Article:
Arts cut environment emissions by 17%
The arts and culture are at the forefront of the fight against climate change, according to a report from Arts Council England and Julie’s Bicycle.
The report shows a 17% decrease in emissions and a 9% cut in energy use between 2015/16 and 2016/17, with the sector saving £11m through energy efficiency since 2011.
An added bonus is that 82% of ACE’s national portfolio organisations are finding their environmental policy useful to support funding application.
“These are inspiring results” said Francis Runacres, ACE’s executive director for enterprise and innovation. “They pay testament to the commitment, dedication and hard work of arts and cultural organisations, which has resulted in both practical and imaginative solutions. The results of this hard work demonstrate clear and tangible benefits of environmental activity to the organisations, the sector, audiences and to society as a whole.”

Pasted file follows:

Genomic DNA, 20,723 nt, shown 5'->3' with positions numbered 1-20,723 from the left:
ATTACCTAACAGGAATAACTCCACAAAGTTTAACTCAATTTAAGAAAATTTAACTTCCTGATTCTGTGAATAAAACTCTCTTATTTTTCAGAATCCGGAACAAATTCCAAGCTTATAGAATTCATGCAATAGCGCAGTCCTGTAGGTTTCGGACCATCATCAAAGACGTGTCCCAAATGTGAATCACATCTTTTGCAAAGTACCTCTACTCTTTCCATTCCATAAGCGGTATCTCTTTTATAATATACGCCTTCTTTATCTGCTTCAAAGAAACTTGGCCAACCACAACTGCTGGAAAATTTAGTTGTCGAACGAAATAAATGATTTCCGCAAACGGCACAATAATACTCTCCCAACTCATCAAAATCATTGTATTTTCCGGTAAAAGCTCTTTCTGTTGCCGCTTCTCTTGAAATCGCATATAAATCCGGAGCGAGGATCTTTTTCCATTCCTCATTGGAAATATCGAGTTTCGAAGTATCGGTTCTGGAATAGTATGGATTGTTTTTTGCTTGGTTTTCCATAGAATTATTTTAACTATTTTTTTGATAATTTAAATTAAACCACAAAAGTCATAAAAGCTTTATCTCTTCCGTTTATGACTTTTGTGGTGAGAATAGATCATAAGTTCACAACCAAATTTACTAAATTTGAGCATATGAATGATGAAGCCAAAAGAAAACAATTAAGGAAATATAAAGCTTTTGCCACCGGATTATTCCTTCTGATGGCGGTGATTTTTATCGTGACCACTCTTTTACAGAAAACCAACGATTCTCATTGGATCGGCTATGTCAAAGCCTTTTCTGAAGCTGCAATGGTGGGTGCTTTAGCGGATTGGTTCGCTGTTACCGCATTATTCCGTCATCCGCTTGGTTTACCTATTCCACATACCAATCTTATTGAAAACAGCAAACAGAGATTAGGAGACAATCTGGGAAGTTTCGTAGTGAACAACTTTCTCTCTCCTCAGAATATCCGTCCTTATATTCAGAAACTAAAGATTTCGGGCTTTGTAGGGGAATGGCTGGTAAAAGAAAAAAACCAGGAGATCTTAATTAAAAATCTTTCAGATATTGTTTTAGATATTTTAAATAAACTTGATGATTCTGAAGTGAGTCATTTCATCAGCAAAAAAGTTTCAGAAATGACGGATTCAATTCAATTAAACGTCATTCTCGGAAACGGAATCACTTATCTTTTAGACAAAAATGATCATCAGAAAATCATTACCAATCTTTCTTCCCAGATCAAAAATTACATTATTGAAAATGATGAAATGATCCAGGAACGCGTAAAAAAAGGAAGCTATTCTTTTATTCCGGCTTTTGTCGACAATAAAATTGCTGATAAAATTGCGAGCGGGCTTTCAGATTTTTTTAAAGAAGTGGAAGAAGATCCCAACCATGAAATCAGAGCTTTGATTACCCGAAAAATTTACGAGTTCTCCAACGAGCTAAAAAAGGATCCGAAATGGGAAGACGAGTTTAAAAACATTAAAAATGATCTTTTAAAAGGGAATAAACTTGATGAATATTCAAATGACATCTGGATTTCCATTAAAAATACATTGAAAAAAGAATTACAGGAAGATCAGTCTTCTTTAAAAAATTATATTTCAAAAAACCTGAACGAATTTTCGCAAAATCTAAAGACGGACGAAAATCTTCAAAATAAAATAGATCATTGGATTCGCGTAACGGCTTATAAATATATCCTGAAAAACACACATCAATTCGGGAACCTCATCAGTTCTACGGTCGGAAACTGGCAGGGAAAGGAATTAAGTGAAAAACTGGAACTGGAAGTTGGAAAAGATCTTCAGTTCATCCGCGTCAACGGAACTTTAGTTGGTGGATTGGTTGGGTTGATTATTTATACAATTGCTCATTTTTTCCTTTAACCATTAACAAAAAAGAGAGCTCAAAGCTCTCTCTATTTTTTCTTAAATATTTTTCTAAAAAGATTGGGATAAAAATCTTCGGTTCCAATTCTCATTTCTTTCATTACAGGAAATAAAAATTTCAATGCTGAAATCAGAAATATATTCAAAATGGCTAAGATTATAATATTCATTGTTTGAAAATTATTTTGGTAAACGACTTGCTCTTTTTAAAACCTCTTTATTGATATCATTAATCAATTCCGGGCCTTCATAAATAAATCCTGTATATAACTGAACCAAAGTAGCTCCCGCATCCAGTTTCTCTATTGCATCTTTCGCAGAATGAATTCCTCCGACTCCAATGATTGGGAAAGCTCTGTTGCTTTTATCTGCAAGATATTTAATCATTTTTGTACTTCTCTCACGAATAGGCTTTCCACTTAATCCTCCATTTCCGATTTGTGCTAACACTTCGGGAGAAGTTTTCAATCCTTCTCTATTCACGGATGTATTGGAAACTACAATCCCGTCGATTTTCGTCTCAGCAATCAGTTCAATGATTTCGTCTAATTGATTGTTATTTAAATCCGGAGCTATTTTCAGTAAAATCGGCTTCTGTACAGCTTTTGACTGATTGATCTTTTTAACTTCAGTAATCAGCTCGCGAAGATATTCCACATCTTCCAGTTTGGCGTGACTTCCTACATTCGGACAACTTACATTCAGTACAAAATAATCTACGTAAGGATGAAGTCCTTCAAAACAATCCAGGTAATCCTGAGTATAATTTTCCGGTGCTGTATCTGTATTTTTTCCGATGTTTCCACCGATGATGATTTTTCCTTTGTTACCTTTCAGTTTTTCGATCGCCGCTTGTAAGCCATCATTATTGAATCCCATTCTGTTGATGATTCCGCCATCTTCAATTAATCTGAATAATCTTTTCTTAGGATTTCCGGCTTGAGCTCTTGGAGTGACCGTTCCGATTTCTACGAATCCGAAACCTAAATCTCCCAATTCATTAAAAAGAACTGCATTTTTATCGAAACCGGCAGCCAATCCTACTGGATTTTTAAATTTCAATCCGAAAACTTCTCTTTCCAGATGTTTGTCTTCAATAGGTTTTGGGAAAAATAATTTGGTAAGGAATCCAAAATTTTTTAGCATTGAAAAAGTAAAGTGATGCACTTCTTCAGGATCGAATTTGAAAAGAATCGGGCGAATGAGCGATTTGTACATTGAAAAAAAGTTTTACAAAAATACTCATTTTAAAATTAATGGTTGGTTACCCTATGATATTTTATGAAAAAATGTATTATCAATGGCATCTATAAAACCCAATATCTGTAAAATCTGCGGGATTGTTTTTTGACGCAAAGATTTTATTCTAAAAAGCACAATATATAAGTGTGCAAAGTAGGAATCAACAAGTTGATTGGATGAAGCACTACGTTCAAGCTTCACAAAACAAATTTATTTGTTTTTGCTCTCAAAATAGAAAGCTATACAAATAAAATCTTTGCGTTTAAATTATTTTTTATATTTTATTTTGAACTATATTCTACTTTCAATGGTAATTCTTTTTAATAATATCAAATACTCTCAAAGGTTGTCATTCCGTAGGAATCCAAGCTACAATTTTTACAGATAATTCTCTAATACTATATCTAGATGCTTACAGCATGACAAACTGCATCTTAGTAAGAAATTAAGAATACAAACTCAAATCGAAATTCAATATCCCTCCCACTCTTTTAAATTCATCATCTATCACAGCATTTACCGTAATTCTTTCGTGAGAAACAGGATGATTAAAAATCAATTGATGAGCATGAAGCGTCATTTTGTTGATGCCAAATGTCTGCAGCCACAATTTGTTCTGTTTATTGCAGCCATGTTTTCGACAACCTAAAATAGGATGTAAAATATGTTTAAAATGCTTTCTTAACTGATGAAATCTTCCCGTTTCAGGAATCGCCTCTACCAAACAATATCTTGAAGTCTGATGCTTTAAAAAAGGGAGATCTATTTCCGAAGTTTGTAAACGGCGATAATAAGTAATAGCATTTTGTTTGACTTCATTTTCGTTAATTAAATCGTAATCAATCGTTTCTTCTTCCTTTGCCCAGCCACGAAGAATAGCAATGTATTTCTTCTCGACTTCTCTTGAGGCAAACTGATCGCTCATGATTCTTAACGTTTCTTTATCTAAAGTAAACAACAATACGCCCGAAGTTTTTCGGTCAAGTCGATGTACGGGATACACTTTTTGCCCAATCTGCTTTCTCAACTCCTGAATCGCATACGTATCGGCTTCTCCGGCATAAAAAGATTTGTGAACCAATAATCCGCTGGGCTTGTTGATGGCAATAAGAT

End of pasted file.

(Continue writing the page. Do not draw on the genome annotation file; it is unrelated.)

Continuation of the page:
And Alison Tickell, CEO of Julie’s Bicycle which has partnered ACE in environmental monitoring of NPOs since 2012, added: “What is happening across the country - in theatres, venues, festivals and museums, with artists, curators, green champions and chief executives - is a rich story that needs to be heard. Climate leadership is in the ascendant; creativity is combining with action to accelerate this exciting movement of change.”
The report was particularly welcomed by Nick Nuttall, spokesperson for UN Climate Change, who said: “We need to step up clean technology, rev up sustainable finance; make our cities green power houses and develop smarter food systems and forest systems. It is not going to happen without arts and culture igniting imagination. Arts Council England and Julie’s Bicycle offers one powerful blueprint to inspire the cultural leadership we need—congratulations”